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9Oct/190

Cruel Seas Battle Reports

Last week I had beginning with sunday the chance to play a couple of matches of Cruel Seas.

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The first game was on sunday with Dino, a face off using the content of the Strike Fast, Strike Hard! set, so 6 Vosper vs. 4 German S-Boats. As I have the Dreadfleet boxed set from 2011, I used the cloth seascape from that set. Yes, it covers a couple of sea monsters and such, but appealed to me a lot more than the poster and it is less glossy (for better for taking pictures).

We played a regular open sea battle, using the basic rules to get an easier start into the game. Activation and moving is pretty clear, the only thing that held us back, was keeping track of which boat on the table belonged to which data card on the tables edges. We started to use the small yellow dice to number the boats.

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We had a couple of high rolls, quite a lot of them. Which is a bad thing in Cruel Seas, as you have to roll below certain values to hit and so on. So especially with the modifiers for distance and moving fast, we didn't do any damage to each other fleets and the action only started when we were at point blank range. And we weren't able to finish the game as our time ran out. But it gave us a good chance to understand the rules.

The following monday we had gaming night at work, and I brought Cruel Seas along and we could use one of the meeting rooms to play. Very convenient and yes, we're a cool company. We even have LAN parties from time to time.

To get my colleagues into the game, we played scenario 1, where two Vospers try to escape through the opposite edge of the board and you only have a single S-boat to stop them. I'd say that is not that balanced, but enough to give you an idea of the basic rules, as you can simply put the pedal to the metal and ignore the S-boat, with them being tiny and at full speed, you're having a hard time as the captain of the S-Boat.

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Not very surprising the Royal Navy won and had some lucky rolls, doing some heavy damage to the Kriegsmarine.

For the second game of the evening we decided to go for a variation of the second scenario, Torpedo Run!, but with larger fleets (810 vs 815 pts) on both sides, to adjust for having three players. Having the merchant tanker on the board gave me the opportunity to finally put some torpedos to action.

The British had to escort a merchant ship to the other side of the board, and the Kriegsmarine wants to sink that ship. As in the other games, the small and nimble ships of the Royal Navy benefit from their agile movement and compact size. And here we had similar problems to keep track of which boat belonged to which data card. Definitely a reason to get them painted and named or numbered.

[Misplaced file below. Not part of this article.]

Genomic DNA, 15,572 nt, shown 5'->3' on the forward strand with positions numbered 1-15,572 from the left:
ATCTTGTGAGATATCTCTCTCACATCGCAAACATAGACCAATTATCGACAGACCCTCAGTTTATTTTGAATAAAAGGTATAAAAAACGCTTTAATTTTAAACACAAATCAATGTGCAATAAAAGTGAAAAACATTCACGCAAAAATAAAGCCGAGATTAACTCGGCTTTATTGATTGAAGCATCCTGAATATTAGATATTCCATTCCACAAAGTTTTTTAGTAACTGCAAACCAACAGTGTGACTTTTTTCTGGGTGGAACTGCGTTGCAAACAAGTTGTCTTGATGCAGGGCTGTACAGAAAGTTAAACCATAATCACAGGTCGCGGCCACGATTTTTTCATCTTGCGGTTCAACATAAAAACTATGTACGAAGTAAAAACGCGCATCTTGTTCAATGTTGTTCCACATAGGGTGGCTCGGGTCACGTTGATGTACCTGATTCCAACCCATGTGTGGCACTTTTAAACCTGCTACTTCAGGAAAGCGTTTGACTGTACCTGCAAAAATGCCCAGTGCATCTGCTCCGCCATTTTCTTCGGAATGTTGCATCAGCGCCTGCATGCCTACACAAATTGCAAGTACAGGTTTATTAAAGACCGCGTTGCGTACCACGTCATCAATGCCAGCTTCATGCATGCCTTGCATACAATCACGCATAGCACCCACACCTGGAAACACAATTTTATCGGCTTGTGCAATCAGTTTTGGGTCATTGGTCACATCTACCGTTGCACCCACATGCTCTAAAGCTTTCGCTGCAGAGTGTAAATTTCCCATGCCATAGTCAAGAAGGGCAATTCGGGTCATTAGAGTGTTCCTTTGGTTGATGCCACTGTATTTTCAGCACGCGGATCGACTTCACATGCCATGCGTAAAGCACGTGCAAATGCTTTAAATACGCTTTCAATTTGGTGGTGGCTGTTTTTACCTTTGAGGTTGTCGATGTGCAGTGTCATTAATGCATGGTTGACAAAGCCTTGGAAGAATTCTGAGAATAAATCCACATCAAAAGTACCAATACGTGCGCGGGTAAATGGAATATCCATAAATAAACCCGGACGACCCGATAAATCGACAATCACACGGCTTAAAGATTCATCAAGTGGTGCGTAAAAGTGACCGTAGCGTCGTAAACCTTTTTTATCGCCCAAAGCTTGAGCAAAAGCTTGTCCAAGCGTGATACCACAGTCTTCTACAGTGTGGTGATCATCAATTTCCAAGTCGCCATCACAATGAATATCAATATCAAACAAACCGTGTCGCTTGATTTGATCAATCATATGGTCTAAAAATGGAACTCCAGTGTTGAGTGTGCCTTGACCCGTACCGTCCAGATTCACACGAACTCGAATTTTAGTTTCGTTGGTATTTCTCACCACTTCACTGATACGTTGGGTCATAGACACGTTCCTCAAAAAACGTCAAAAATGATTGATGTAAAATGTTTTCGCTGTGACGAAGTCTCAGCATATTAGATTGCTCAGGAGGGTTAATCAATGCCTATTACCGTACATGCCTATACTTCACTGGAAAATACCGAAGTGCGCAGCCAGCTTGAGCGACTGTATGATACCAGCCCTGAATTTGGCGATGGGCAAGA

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The turns went quicker from turn to turn, and the action got more interesting as the modifiers made it more easier to hit eachother the closer we got to each other. With the Kriegsmarine focussing on the tanker, the Royal Navy had good chances on dealing damage to the S-boats, but oh boy do they hand it out once they get in range and the Vospers move slower. Keeping track of the torpedos is a bit of work as well and of all the eels I send on their way not one was a penetrating hit. Had two duds and the others missing the tanker by millimetres. As we ran out of time, and we had to catch the train (or in my case get the car out of the parking lot before it closes) we had a close tie on this game. I wasn't able to sink the tanker, but it didn't escape either. A turn or two more and I would have sunk the merchant vessel.

For my taste, these 800 points, even using the basic rules, were a good upper limit of what to play. The modifiers take a bit to get to know, it is helpful that they are printed on the ruler, but as you have to know the speeds of the enemy data cards as well, takes a bit of speed out of the game. You don't just compare you're speed class against the one of your aim, but have to check how fast their combat speed and such is.

The terrain is an interesting aspect, as we played rather open maps, with an island in the middle. The torpedo boats are quick and move more nimble than I would expect, making it quite easy for them to out maneuver larger ships, so firing arches and sand banks and such, will significantly change the outcome of the battle. I guess I'll try some 500 point games with the advanced rules, that cover repairs etc. to see how the whole game develops, but further than that less ships on the map is a bit easier to keep track.

About that, I received some good advice from the community. Beside the way how we did it with the dice, many players laminate their cards to make them more durable and simply number them with erasable board markers or coloured dots. I highly recommend laminating them and using paperclips to keep track of the hull points, as the paper chits are not a proper solution and will wear down quickly.

I am really interested to see how the rules adapt to Black Sea, as they did some changes to cover the ships and battles of that time. Broadsides and wind are a more important aspect of those battles.

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